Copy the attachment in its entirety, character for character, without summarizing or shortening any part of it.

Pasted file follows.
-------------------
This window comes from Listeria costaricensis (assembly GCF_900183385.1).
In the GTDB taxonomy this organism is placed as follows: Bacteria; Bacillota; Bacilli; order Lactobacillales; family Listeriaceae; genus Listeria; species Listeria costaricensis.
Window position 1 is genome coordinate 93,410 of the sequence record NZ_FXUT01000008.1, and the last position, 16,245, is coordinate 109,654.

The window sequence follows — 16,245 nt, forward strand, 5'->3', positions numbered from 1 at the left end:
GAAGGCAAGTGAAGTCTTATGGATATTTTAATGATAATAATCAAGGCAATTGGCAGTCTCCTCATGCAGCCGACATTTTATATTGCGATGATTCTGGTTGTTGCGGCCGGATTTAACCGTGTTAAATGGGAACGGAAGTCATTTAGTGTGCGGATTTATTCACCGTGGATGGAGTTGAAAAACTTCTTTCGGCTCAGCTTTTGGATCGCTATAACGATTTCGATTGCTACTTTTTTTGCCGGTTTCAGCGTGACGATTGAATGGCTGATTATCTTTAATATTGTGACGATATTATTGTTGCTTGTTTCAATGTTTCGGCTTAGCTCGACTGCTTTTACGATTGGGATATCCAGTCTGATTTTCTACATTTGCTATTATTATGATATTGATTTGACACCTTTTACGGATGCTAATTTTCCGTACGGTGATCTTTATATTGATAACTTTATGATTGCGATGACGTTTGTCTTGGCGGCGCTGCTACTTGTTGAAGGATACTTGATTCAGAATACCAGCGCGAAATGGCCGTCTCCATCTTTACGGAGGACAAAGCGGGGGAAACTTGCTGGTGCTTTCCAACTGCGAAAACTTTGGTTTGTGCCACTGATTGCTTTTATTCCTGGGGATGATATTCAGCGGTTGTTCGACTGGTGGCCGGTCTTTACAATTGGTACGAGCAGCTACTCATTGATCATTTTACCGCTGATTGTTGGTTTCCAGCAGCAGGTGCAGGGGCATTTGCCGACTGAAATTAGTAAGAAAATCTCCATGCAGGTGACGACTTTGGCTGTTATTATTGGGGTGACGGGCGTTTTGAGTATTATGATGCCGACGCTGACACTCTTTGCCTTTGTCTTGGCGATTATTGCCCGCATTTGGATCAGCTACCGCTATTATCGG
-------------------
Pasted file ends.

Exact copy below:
This window comes from Listeria costaricensis (assembly GCF_900183385.1).
In the GTDB taxonomy this organism is placed as follows: Bacteria; Bacillota; Bacilli; order Lactobacillales; family Listeriaceae; genus Listeria; species Listeria costaricensis.
Window position 1 is genome coordinate 93,410 of the sequence record NZ_FXUT01000008.1, and the last position, 16,245, is coordinate 109,654.

The window sequence follows — 16,245 nt, forward strand, 5'->3', positions numbered from 1 at the left end:
GAAGGCAAGTGAAGTCTTATGGATATTTTAATGATAATAATCAAGGCAATTGGCAGTCTCCTCATGCAGCCGACATTTTATATTGCGATGATTCTGGTTGTTGCGGCCGGATTTAACCGTGTTAAATGGGAACGGAAGTCATTTAGTGTGCGGATTTATTCACCGTGGATGGAGTTGAAAAACTTCTTTCGGCTCAGCTTTTGGATCGCTATAACGATTTCGATTGCTACTTTTTTTGCCGGTTTCAGCGTGACGATTGAATGGCTGATTATCTTTAATATTGTGACGATATTATTGTTGCTTGTTTCAATGTTTCGGCTTAGCTCGACTGCTTTTACGATTGGGATATCCAGTCTGATTTTCTACATTTGCTATTATTATGATATTGATTTGACACCTTTTACGGATGCTAATTTTCCGTACGGTGATCTTTATATTGATAACTTTATGATTGCGATGACGTTTGTCTTGGCGGCGCTGCTACTTGTTGAAGGATACTTGATTCAGAATACCAGCGCGAAATGGCCGTCTCCATCTTTACGGAGGACAAAGCGGGGGAAACTTGCTGGTGCTTTCCAACTGCGAAAACTTTGGTTTGTGCCACTGATTGCTTTTATTCCTGGGGATGATATTCAGCGGTTGTTCGACTGGTGGCCGGTCTTTACAATTGGTACGAGCAGCTACTCATTGATCATTTTACCGCTGATTGTTGGTTTCCAGCAGCAGGTGCAGGGGCATTTGCCGACTGAAATTAGTAAGAAAATCTCCATGCAGGTGACGACTTTGGCTGTTATTATTGGGGTGACGGGCGTTTTGAGTATTATGATGCCGACGCTGACACTCTTTGCCTTTGTCTTGGCGATTATTGCCCGCATTTGGATCAGCTACCGCTATTATCGG